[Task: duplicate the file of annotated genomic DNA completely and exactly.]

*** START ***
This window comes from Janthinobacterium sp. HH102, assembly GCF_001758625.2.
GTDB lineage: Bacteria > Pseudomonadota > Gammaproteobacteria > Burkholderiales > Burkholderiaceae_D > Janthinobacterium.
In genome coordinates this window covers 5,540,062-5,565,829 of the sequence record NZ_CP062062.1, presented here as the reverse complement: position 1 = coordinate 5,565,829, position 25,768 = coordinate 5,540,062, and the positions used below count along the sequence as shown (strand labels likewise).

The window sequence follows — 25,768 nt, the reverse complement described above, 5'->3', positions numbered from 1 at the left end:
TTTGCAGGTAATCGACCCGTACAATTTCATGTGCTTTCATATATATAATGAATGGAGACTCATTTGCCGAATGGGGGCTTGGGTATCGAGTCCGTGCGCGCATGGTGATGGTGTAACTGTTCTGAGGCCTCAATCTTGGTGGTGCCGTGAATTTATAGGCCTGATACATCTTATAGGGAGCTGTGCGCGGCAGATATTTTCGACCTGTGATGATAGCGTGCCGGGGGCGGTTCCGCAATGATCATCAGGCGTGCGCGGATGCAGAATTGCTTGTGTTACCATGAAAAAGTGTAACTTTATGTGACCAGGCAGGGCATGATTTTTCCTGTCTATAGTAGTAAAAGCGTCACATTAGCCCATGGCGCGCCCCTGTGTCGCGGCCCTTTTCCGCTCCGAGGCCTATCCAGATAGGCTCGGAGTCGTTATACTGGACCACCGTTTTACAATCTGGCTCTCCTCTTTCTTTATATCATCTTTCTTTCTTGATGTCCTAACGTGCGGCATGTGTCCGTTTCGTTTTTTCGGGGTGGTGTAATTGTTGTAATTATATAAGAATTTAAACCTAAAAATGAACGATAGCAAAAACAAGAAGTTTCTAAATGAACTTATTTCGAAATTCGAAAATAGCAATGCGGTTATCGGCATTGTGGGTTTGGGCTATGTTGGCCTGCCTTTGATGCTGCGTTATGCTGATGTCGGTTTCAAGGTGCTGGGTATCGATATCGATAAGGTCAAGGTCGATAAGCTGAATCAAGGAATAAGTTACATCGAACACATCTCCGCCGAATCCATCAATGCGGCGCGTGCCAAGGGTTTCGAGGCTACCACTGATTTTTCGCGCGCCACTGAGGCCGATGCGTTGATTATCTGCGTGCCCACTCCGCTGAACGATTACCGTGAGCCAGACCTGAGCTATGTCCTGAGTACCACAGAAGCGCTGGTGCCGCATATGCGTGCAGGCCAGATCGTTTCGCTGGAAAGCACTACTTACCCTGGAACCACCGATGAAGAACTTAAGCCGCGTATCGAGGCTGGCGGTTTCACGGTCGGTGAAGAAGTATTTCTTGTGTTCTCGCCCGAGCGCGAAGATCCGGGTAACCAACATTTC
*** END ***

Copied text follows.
This window comes from Janthinobacterium sp. HH102, assembly GCF_001758625.2.
GTDB lineage: Bacteria > Pseudomonadota > Gammaproteobacteria > Burkholderiales > Burkholderiaceae_D > Janthinobacterium.
In genome coordinates this window covers 5,540,062-5,565,829 of the sequence record NZ_CP062062.1, presented here as the reverse complement: position 1 = coordinate 5,565,829, position 25,768 = coordinate 5,540,062, and the positions used below count along the sequence as shown (strand labels likewise).

The window sequence follows — 25,768 nt, the reverse complement described above, 5'->3', positions numbered from 1 at the left end:
TTTGCAGGTAATCGACCCGTACAATTTCATGTGCTTTCATATATATAATGAATGGAGACTCATTTGCCGAATGGGGGCTTGGGTATCGAGTCCGTGCGCGCATGGTGATGGTGTAACTGTTCTGAGGCCTCAATCTTGGTGGTGCCGTGAATTTATAGGCCTGATACATCTTATAGGGAGCTGTGCGCGGCAGATATTTTCGACCTGTGATGATAGCGTGCCGGGGGCGGTTCCGCAATGATCATCAGGCGTGCGCGGATGCAGAATTGCTTGTGTTACCATGAAAAAGTGTAACTTTATGTGACCAGGCAGGGCATGATTTTTCCTGTCTATAGTAGTAAAAGCGTCACATTAGCCCATGGCGCGCCCCTGTGTCGCGGCCCTTTTCCGCTCCGAGGCCTATCCAGATAGGCTCGGAGTCGTTATACTGGACCACCGTTTTACAATCTGGCTCTCCTCTTTCTTTATATCATCTTTCTTTCTTGATGTCCTAACGTGCGGCATGTGTCCGTTTCGTTTTTTCGGGGTGGTGTAATTGTTGTAATTATATAAGAATTTAAACCTAAAAATGAACGATAGCAAAAACAAGAAGTTTCTAAATGAACTTATTTCGAAATTCGAAAATAGCAATGCGGTTATCGGCATTGTGGGTTTGGGCTATGTTGGCCTGCCTTTGATGCTGCGTTATGCTGATGTCGGTTTCAAGGTGCTGGGTATCGATATCGATAAGGTCAAGGTCGATAAGCTGAATCAAGGAATAAGTTACATCGAACACATCTCCGCCGAATCCATCAATGCGGCGCGTGCCAAGGGTTTCGAGGCTACCACTGATTTTTCGCGCGCCACTGAGGCCGATGCGTTGATTATCTGCGTGCCCACTCCGCTGAACGATTACCGTGAGCCAGACCTGAGCTATGTCCTGAGTACCACAGAAGCGCTGGTGCCGCATATGCGTGCAGGCCAGATCGTTTCGCTGGAAAGCACTACTTACCCTGGAACCACCGATGAAGAACTTAAGCCGCGTATCGAGGCTGGCGGTTTCACGGTCGGTGAAGAAGTATTTCTTGTGTTCTCGCCCGAGCGCGAAGATCCGGGTAACCAACATTTC